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Friday, December 3, 2010
New Report Part of CED Clinic Efforts to Reform the Food System
"Food policy is big news. Major newspapers, blogs, and magazines are devoting extensive and prominent coverage to everything from the meat industry’s attack on climate change legislation to deficits in school nutrition, from a renewed interest in artisan food production to the growing number of farmers’ markets.”
So begins a report drafted by Yale Law School students Allison Tait ’11 and Lang Liu ’11 and posted on the website of the National Policy & Legal Analysis Network to Prevent Childhood Obesity (NPLAN).
The report goes on to say that “repeated food contamination scares, the childhood obesity epidemic, and prolonged court battles over food labeling also have catalyzed a new understanding of the harmful and hidden costs of an industrial food system.”
Tait and Liu wrote the report as part of their work in the Ludwig Community and Economic Development Clinic (CED), which is collaborating with NPLAN to address those “harmful and hidden costs” through reform of the United States Farm Bill.
“The farm bill,” says the report, “is the principal piece of legislation that determines agricultural and food policy throughout the United States. Strategies and incentives set by the farm bill have a critical impact on many aspects of food production and consumption, and reforming those policies holds the potential to reform our food system.”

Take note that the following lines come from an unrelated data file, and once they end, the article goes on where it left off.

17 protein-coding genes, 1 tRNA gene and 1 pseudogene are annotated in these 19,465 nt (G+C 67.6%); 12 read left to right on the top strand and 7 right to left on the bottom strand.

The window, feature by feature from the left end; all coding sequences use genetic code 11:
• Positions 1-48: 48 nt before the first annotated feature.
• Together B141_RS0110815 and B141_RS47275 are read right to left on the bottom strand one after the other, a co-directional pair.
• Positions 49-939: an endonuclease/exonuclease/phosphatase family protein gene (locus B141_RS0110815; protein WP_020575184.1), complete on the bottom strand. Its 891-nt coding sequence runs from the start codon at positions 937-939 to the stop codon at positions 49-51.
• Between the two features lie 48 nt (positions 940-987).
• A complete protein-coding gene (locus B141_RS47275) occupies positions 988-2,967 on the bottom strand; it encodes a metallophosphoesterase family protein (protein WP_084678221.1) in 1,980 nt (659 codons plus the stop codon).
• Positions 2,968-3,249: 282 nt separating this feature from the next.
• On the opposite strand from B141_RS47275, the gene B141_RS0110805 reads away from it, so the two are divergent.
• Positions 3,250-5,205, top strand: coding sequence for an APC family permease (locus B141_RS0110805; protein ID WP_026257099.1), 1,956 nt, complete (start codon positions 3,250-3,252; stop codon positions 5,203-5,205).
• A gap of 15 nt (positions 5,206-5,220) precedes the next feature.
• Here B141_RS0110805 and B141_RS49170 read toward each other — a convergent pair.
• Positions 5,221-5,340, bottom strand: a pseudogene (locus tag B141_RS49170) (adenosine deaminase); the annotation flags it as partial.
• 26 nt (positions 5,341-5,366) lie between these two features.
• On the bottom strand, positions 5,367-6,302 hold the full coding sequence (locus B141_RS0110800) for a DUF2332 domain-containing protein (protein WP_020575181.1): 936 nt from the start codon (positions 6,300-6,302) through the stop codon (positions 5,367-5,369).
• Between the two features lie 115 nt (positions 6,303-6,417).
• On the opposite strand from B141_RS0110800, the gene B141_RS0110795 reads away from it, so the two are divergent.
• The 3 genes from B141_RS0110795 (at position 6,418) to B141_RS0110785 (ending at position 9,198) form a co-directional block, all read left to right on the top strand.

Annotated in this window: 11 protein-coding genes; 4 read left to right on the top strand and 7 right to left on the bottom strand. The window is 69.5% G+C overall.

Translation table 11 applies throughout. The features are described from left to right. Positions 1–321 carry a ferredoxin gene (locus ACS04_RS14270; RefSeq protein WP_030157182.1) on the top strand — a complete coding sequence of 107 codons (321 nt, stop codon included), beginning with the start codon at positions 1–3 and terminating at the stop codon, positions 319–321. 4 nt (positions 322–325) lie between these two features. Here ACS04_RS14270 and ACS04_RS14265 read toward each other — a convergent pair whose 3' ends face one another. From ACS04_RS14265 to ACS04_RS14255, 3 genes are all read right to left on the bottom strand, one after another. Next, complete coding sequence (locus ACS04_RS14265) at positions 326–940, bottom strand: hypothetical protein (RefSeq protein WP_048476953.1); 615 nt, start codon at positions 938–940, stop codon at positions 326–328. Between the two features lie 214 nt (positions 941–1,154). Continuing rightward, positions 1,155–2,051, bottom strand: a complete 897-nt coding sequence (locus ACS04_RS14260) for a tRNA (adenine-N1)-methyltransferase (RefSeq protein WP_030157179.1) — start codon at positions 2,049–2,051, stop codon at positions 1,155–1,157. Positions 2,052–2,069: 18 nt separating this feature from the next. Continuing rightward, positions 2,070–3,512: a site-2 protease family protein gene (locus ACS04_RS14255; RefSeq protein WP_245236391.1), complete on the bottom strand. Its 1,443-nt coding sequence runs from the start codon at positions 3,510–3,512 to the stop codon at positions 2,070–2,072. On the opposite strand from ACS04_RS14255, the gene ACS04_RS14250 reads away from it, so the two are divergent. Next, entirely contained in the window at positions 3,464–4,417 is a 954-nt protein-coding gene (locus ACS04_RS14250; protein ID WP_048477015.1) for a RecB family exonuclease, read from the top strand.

CED has been involved in food policy since helping to incorporate CitySeed six years ago. CitySeed runs the local farmers’ markets but is also engaged in promoting local sustainable food systems. CED drafted a policy paper for the non-profit looking at the regulatory environment that makes it difficult for schools to serve healthy lunches.
That work led to the planning and running of a major food policy conference at Yale Law School last April. Prior to the conference, the clinic and NPLAN organized a day-long workshop in which leaders from a diversity of organizations came together to look at strategies for reforming Farm Bill 2012. Tait, Liu, Jeremy Golubcow-Teglasi ’10, Casey Hinkle ’12, School of Forestry graduate Dominick Grant, and School of Management graduate Shannon Marimon took the lead in planning and running the workshop.
The report drafted by Tait and Liu reflects the insights gained from the workshop and outlines recommendations for future research and action.